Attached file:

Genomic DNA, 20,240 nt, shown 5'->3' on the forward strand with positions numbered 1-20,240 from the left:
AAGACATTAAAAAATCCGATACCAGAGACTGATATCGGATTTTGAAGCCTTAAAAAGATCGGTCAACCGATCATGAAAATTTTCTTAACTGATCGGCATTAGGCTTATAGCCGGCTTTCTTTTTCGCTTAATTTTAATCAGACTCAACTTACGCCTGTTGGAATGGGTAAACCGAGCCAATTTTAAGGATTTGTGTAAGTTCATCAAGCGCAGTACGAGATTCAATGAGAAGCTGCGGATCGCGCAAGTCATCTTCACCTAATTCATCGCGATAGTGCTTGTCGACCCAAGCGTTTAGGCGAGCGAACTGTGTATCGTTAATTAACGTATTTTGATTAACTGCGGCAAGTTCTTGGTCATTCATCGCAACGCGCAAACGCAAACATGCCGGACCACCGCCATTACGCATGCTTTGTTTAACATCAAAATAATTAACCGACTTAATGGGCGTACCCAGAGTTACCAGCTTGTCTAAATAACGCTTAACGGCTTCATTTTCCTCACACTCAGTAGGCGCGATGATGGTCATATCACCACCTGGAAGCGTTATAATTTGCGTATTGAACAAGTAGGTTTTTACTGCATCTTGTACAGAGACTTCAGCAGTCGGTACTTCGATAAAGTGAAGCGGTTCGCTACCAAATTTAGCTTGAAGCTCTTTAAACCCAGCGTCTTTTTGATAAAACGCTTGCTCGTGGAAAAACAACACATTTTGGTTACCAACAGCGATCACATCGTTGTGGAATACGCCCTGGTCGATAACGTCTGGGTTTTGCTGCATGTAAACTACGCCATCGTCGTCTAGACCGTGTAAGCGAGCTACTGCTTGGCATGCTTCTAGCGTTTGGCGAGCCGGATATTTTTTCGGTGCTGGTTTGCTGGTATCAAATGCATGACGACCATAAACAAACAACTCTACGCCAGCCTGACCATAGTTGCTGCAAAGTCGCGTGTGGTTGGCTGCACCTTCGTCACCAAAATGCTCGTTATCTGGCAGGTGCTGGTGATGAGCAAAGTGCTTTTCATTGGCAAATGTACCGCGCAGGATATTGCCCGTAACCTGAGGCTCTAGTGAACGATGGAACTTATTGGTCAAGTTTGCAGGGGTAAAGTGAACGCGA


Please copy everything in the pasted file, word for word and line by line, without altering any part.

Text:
Genomic DNA, 20,240 nt, shown 5'->3' on the forward strand with positions numbered 1-20,240 from the left:
AAGACATTAAAAAATCCGATACCAGAGACTGATATCGGATTTTGAAGCCTTAAAAAGATCGGTCAACCGATCATGAAAATTTTCTTAACTGATCGGCATTAGGCTTATAGCCGGCTTTCTTTTTCGCTTAATTTTAATCAGACTCAACTTACGCCTGTTGGAATGGGTAAACCGAGCCAATTTTAAGGATTTGTGTAAGTTCATCAAGCGCAGTACGAGATTCAATGAGAAGCTGCGGATCGCGCAAGTCATCTTCACCTAATTCATCGCGATAGTGCTTGTCGACCCAAGCGTTTAGGCGAGCGAACTGTGTATCGTTAATTAACGTATTTTGATTAACTGCGGCAAGTTCTTGGTCATTCATCGCAACGCGCAAACGCAAACATGCCGGACCACCGCCATTACGCATGCTTTGTTTAACATCAAAATAATTAACCGACTTAATGGGCGTACCCAGAGTTACCAGCTTGTCTAAATAACGCTTAACGGCTTCATTTTCCTCACACTCAGTAGGCGCGATGATGGTCATATCACCACCTGGAAGCGTTATAATTTGCGTATTGAACAAGTAGGTTTTTACTGCATCTTGTACAGAGACTTCAGCAGTCGGTACTTCGATAAAGTGAAGCGGTTCGCTACCAAATTTAGCTTGAAGCTCTTTAAACCCAGCGTCTTTTTGATAAAACGCTTGCTCGTGGAAAAACAACACATTTTGGTTACCAACAGCGATCACATCGTTGTGGAATACGCCCTGGTCGATAACGTCTGGGTTTTGCTGCATGTAAACTACGCCATCGTCGTCTAGACCGTGTAAGCGAGCTACTGCTTGGCATGCTTCTAGCGTTTGGCGAGCCGGATATTTTTTCGGTGCTGGTTTGCTGGTATCAAATGCATGACGACCATAAACAAACAACTCTACGCCAGCCTGACCATAGTTGCTGCAAAGTCGCGTGTGGTTGGCTGCACCTTCGTCACCAAAATGCTCGTTATCTGGCAGGTGCTGGTGATGAGCAAAGTGCTTTTCATTGGCAAATGTACCGCGCAGGATATTGCCCGTAACCTGAGGCTCTAGTGAACGATGGAACTTATTGGTCAAGTTTGCAGGGGTAAAGTGAACGCGA